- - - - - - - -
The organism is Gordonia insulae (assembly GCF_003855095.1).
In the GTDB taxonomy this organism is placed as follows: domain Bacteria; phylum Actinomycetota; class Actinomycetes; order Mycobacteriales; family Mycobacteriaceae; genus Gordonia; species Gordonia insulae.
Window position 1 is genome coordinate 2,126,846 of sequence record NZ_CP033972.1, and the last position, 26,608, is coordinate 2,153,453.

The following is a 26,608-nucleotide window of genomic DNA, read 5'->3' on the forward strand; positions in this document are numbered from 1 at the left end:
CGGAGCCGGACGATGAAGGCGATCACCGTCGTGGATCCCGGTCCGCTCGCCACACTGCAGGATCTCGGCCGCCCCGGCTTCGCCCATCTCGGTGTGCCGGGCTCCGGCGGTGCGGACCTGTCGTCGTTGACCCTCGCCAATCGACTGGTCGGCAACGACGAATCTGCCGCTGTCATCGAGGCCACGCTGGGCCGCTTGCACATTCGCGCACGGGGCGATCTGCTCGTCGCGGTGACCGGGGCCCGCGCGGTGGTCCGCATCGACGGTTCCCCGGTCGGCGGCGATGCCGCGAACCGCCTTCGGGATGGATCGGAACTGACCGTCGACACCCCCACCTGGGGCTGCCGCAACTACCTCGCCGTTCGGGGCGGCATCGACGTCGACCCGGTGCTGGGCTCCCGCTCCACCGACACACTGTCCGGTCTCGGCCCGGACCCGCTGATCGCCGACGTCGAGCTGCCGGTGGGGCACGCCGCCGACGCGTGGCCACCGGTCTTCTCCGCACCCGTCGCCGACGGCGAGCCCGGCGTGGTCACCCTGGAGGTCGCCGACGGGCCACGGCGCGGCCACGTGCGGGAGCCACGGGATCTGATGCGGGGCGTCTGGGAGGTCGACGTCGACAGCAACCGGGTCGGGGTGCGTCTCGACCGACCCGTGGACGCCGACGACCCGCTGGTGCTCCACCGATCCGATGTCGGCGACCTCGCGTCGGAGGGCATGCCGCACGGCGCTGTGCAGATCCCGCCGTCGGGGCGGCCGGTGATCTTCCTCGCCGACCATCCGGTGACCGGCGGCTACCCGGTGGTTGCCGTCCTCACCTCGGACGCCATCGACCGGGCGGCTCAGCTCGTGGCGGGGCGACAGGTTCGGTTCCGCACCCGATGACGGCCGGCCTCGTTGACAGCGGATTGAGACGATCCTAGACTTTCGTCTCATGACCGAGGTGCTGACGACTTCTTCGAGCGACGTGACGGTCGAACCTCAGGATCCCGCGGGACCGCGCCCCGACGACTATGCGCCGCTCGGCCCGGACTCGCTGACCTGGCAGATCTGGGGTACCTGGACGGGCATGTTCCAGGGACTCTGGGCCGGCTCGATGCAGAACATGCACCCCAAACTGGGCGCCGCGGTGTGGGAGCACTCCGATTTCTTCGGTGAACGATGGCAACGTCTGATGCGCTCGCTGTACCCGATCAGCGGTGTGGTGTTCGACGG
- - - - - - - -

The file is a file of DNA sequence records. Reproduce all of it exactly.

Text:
The organism is Gordonia insulae (assembly GCF_003855095.1).
In the GTDB taxonomy this organism is placed as follows: domain Bacteria; phylum Actinomycetota; class Actinomycetes; order Mycobacteriales; family Mycobacteriaceae; genus Gordonia; species Gordonia insulae.
Window position 1 is genome coordinate 2,126,846 of sequence record NZ_CP033972.1, and the last position, 26,608, is coordinate 2,153,453.

The following is a 26,608-nucleotide window of genomic DNA, read 5'->3' on the forward strand; positions in this document are numbered from 1 at the left end:
CGGAGCCGGACGATGAAGGCGATCACCGTCGTGGATCCCGGTCCGCTCGCCACACTGCAGGATCTCGGCCGCCCCGGCTTCGCCCATCTCGGTGTGCCGGGCTCCGGCGGTGCGGACCTGTCGTCGTTGACCCTCGCCAATCGACTGGTCGGCAACGACGAATCTGCCGCTGTCATCGAGGCCACGCTGGGCCGCTTGCACATTCGCGCACGGGGCGATCTGCTCGTCGCGGTGACCGGGGCCCGCGCGGTGGTCCGCATCGACGGTTCCCCGGTCGGCGGCGATGCCGCGAACCGCCTTCGGGATGGATCGGAACTGACCGTCGACACCCCCACCTGGGGCTGCCGCAACTACCTCGCCGTTCGGGGCGGCATCGACGTCGACCCGGTGCTGGGCTCCCGCTCCACCGACACACTGTCCGGTCTCGGCCCGGACCCGCTGATCGCCGACGTCGAGCTGCCGGTGGGGCACGCCGCCGACGCGTGGCCACCGGTCTTCTCCGCACCCGTCGCCGACGGCGAGCCCGGCGTGGTCACCCTGGAGGTCGCCGACGGGCCACGGCGCGGCCACGTGCGGGAGCCACGGGATCTGATGCGGGGCGTCTGGGAGGTCGACGTCGACAGCAACCGGGTCGGGGTGCGTCTCGACCGACCCGTGGACGCCGACGACCCGCTGGTGCTCCACCGATCCGATGTCGGCGACCTCGCGTCGGAGGGCATGCCGCACGGCGCTGTGCAGATCCCGCCGTCGGGGCGGCCGGTGATCTTCCTCGCCGACCATCCGGTGACCGGCGGCTACCCGGTGGTTGCCGTCCTCACCTCGGACGCCATCGACCGGGCGGCTCAGCTCGTGGCGGGGCGACAGGTTCGGTTCCGCACCCGATGACGGCCGGCCTCGTTGACAGCGGATTGAGACGATCCTAGACTTTCGTCTCATGACCGAGGTGCTGACGACTTCTTCGAGCGACGTGACGGTCGAACCTCAGGATCCCGCGGGACCGCGCCCCGACGACTATGCGCCGCTCGGCCCGGACTCGCTGACCTGGCAGATCTGGGGTACCTGGACGGGCATGTTCCAGGGACTCTGGGCCGGCTCGATGCAGAACATGCACCCCAAACTGGGCGCCGCGGTGTGGGAGCACTCCGATTTCTTCGGTGAACGATGGCAACGTCTGATGCGCTCGCTGTACCCGATCAGCGGTGTGGTGTTCGACGG